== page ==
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    Northwest Geology Field Trips, by Dave Tucker, is licensed under a Creative Commons Attribution-Noncommercial- Share Alike 3.0 United States License. You can use what you find here, repost it with attribution to the author, "remix" it for your own purposes, but may not use it with the intent of making money off of it.

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Racehorse Landslide fossils

A fossil tree fern and a modern sword fern from the Racehorse Creek landslide.

Here’s a place to collect 50-million-year old plant fossils from the Chuckanut Formation. The Racehorse Creek landslide, which occurred in January of 2009, has left a lot of small, fossil-bearing rock slabs in the rubble. The field trip description is here on Northwest Geology Field Trips.

Visiting Korean earth science teachers hunt for fossils.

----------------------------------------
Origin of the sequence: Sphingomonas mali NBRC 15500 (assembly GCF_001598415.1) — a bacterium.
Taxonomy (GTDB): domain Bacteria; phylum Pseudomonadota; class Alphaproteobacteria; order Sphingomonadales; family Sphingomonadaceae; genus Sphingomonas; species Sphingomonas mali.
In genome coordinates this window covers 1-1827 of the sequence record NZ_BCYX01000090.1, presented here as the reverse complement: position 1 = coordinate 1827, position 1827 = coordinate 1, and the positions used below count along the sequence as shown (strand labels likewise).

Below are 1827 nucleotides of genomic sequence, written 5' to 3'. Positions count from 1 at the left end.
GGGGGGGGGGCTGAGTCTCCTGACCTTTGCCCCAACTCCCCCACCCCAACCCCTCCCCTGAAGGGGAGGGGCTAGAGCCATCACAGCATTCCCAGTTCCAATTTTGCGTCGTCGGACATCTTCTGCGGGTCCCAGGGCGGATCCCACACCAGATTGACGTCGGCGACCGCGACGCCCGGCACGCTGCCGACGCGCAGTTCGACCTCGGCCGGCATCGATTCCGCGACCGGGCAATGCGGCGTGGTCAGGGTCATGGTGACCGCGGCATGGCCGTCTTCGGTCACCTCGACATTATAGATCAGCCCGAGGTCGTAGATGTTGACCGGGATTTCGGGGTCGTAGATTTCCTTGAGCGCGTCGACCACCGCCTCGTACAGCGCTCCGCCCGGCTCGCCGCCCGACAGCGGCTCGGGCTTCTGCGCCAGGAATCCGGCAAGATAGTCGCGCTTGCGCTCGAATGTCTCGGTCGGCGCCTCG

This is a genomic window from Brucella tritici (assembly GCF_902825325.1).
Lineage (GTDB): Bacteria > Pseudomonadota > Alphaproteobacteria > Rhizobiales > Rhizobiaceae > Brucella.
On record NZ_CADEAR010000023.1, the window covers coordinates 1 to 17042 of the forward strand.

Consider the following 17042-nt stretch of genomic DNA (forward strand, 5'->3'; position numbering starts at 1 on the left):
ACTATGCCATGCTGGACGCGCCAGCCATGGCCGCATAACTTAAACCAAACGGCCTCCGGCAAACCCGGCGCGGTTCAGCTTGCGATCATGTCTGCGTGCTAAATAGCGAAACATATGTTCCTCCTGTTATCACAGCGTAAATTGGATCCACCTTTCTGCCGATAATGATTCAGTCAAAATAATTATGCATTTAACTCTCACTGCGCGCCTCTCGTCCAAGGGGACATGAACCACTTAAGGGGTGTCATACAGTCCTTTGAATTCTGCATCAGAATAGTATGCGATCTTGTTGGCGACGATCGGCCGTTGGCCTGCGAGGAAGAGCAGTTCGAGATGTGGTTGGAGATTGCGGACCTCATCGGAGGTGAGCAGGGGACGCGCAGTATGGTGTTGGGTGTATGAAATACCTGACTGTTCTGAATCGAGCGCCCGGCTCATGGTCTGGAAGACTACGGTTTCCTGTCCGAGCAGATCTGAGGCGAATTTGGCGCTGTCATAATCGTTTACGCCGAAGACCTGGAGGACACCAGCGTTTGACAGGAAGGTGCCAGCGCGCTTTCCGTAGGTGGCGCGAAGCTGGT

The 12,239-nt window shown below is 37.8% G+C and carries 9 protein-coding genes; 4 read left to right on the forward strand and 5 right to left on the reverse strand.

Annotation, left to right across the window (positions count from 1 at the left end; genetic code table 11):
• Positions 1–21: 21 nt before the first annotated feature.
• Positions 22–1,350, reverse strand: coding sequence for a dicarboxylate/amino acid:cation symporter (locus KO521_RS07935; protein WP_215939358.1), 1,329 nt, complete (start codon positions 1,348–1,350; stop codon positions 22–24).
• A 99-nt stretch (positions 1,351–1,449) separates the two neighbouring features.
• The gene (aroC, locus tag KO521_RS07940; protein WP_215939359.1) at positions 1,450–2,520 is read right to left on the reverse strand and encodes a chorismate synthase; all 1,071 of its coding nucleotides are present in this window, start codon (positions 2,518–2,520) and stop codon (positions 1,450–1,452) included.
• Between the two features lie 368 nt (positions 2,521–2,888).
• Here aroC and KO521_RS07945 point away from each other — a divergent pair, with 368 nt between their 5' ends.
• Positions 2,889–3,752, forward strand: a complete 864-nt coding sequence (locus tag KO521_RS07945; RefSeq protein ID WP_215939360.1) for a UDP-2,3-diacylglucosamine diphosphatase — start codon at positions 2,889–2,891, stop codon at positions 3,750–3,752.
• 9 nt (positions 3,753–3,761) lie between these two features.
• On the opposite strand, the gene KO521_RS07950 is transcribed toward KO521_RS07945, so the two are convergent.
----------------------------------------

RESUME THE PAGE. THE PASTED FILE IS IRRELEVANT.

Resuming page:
3 Responses

  1. Thanks for the great directions! A friend and I took our children out here yesterday and we had a fantastic time exploring, marvelling, and learning. Your photos, descriptions, and landmarks made it easy, and your blog site has so much helpful information, useful both before and after a trip to identify and understand various fossils and features.

  2. This is not just fossils but this is fossils everywhere. So many fossils that if you just sit down among them you can feel as though you have traveled back in time to a very different world. You must see this. I went to Fossil Oregon this year to dig for fossils and they have nothing compared to the landslide and Slide Mountain which opened up all its treasure for anyone to see. Lots and lots of palm leaves.

    • Sandy,
      Glad you liked the fossil field revealed by the Racehorse landslide. If you took any, how about sending some pics of your more interesting finds to me:
      tuckerd at geol dot wwu dot edu

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